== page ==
Tho covering many more years than just the Revolution, HBO's John Adams miniseries won both critical and popular acclaim. So it can be done.
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Re: D W Griffith's America/Revolutionary War Flops

PostMon May 21, 2012 9:03 am

It can be done on HBO. And likewise PBS with The Adams Chronicles. Just not, apparently, in a movie theater, unless it's like this:

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Re: D W Griffith's America/Revolutionary War Flops

PostMon May 21, 2012 9:13 am

barry byrne wrote:One further factor is that foreign markets for films about the Revolutionary War are limited, unlike WWI & WWII.

Other than the United States won, very little of the story of that war is known outside the USA. Curiously the Civil War is very well known, not least due to Hollywood treatment of the story.

Further subjects that foreign exhibitors do not like include films about baseball, - except perhaps Japan or in Cuba? and films about American football, guaranteed to produce empty houses, even if the story line is strong.


After seeing a number of them, I believe most movies about American football deserved empty houses, even here in the US. I'd generally rather watch a film about boxing, or even baseball.
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Re: D W Griffith's America/Revolutionary War Flops

PostMon May 21, 2012 9:28 am

Rick Lanham wrote:To me the problem would be finding some well-written story material. That's true of any movie though... The marketing would be a big hurdle also. If it gets tagged as "that old Revolutionary War movie," all might be lost.
Rick


Yet there are loads of movies about the French Revolution, it's fraught with dramatic potential. Never count out the "Reign of Terror" concept as a wellspring of later story ideas. Skipping that phase was wayyy shortsighted on our part, wasn't it? "It was the smidge better of times, it was the tad worst of times..." Doesn't have the same ring.
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Re: D W Griffith's America/Revolutionary War Flops

PostMon May 21, 2012 9:28 pm

Thank you everyone for the thoughtful comments. I was referring to the whole period of the American film industry, except perhaps the earliest days when Griffith was shooting in Cuddebackville. One thing I found while researching was a comment that in the 10 years around 1900, there were only four Broadway plays about the Revolutionary War period and only one, about Nathan Hale, was a success. Griffith was thinking about making that into a movie when various people including Will Hays persuaded him to make something bigger.

After I talked about America, I spoke about the general lack of artistic and financial success for Revolutionary War movies. I said Northwest Passage and 1776 were good movies that made money. The Patriot was a pretty good movie that didn't make as much money as people expected. Revolution with Al Pacino was a disaster on a par with the Battle of Long Island (I had to throw that in for the Revolutionary War geeks). America was a pretty good movie that didn't do well financially and cost Griffith his independence as a filmmaker. Then I asked: Is there hope? I said yes, in television, and pointed to the 1986 George Washington miniseries and the John Adams miniseries. According to Wikipedia, Disney's Johnny Tremain was made for tv, but released theatrically, so it falls into both camps.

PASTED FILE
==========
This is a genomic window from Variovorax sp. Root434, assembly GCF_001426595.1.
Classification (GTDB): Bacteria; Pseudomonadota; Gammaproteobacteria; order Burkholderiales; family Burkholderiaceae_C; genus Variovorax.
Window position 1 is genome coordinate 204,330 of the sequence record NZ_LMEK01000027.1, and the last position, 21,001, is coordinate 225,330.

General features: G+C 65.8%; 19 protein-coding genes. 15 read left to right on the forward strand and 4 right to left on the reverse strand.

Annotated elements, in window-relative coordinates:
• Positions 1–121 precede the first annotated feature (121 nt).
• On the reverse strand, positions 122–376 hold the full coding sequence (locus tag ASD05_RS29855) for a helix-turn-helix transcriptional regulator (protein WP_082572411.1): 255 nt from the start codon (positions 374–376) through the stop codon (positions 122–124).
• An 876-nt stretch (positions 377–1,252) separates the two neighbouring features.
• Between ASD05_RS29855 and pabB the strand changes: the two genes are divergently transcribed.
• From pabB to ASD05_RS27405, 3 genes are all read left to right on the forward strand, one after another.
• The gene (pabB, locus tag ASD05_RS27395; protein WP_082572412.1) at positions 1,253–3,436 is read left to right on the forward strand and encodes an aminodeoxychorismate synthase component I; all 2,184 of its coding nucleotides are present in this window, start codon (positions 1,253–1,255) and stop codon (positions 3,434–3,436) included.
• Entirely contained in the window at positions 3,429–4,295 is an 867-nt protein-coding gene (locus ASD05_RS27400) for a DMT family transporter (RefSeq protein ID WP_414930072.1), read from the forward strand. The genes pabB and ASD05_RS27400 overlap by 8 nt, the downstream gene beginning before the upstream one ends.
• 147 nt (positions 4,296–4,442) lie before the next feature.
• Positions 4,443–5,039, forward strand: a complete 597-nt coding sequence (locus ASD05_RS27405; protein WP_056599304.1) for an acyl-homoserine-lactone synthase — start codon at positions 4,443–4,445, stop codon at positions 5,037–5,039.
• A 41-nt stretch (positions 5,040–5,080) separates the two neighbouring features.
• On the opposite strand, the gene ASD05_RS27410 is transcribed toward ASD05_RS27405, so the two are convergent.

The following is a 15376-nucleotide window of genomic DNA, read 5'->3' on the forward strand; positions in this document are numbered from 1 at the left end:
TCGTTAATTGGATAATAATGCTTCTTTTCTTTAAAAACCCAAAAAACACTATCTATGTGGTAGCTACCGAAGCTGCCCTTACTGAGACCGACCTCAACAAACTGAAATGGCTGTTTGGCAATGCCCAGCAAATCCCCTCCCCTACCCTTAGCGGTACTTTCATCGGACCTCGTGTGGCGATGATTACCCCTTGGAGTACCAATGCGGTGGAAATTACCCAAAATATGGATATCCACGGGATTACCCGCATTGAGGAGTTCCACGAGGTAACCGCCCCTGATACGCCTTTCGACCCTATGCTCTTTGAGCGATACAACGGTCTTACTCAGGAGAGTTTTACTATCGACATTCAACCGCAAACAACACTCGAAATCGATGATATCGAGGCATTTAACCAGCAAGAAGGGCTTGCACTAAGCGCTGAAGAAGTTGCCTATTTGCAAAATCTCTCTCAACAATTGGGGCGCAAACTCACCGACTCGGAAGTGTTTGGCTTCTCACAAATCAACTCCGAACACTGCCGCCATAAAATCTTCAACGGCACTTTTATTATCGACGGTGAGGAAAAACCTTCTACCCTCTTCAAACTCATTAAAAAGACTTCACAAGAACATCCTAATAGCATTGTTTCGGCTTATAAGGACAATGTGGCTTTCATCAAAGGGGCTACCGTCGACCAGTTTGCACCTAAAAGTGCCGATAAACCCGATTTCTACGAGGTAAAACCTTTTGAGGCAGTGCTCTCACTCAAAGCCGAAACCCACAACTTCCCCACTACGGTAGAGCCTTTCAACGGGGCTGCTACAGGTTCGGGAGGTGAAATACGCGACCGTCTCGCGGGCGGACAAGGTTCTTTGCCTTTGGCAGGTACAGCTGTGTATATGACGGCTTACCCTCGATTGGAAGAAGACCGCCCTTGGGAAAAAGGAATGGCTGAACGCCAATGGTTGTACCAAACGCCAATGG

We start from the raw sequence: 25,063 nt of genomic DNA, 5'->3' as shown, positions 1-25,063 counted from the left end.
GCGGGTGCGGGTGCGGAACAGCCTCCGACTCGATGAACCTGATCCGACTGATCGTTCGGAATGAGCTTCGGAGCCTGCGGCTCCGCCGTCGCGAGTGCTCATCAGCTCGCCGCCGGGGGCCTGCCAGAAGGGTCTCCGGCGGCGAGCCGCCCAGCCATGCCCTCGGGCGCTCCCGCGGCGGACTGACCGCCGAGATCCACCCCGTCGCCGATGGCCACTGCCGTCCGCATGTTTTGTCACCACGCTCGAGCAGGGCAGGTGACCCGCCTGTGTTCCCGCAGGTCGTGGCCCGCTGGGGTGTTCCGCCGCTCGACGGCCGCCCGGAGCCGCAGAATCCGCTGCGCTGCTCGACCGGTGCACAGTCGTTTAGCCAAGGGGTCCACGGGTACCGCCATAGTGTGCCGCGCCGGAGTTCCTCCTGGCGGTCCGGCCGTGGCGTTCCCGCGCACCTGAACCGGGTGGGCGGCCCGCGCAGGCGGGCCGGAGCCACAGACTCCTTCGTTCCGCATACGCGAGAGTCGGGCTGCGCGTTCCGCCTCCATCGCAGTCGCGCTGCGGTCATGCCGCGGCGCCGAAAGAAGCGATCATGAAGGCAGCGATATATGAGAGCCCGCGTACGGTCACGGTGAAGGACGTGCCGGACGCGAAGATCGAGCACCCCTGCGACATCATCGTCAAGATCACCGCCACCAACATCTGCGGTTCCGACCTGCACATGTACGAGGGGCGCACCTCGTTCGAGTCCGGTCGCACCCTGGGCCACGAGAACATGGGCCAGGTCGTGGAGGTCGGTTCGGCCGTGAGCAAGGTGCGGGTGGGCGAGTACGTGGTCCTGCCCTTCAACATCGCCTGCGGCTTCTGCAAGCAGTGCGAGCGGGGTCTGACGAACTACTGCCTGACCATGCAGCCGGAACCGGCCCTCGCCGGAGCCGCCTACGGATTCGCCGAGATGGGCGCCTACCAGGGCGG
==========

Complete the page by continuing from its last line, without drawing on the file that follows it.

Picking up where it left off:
It was nice to have the opportunity to talk to people who don't know anything about silent movies. I hope some of them will look for the movie and watch it.
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Re: D W Griffith's America/Revolutionary War Flops

PostTue May 22, 2012 11:24 am

Another one, The Flag (1927) has shown at Cinecon and on TCM. It stars Francis X. Bushman as George Washington.

Also, Janice Meredith (1924) with Marion Davies and W.C. Fields. I think it also was a flop.

Griffith also made The Hessian Renegades (1909) with Owen Moore, Linda Arvidson and Mary Pickford.
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Re: D W Griffith's America/Revolutionary War Flops

PostTue May 22, 2012 11:29 am

What about Barbara Frietchie? And wasn't there an Alice Brady silent about Betsy Ross?

I don't think Janice Meredith was a flop.
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Re: D W Griffith's America/Revolutionary War Flops

PostTue May 22, 2012 12:43 pm

Preceding comments give me the impression that few of those responding spend much time watching the History Channel or Nat Geo, which I turn on anytime I'm eating, having coffee, doing housework, etc. There are pa-lenty of programs dealing with the Rev War, as well as F&I, & what has become surprising popular recently, War of 1812. And in the heart of the places the Rev & F&I Wars were fought, New York, there is great historical re-enactment interest; the two big annual events at Fort Ticonderoga, for ex, each draw around 2000 participants each, & there are numerous smaller events at other historical sites. So in this part of the country, at least, such "ancient history" is not so obscure as it may be elsewhere in our muticultural paradise.
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Re: D W Griffith's America/Revolutionary War Flops

PostTue May 22, 2012 12:59 pm

realist wrote:"It would be hard to make a good movie about the Spanish American war too."
I think you would find the "Rough Riders" (1997)) to be an excellent film about the Spanish American War.


I suspect I'd like the 1927 version too, if it could be found...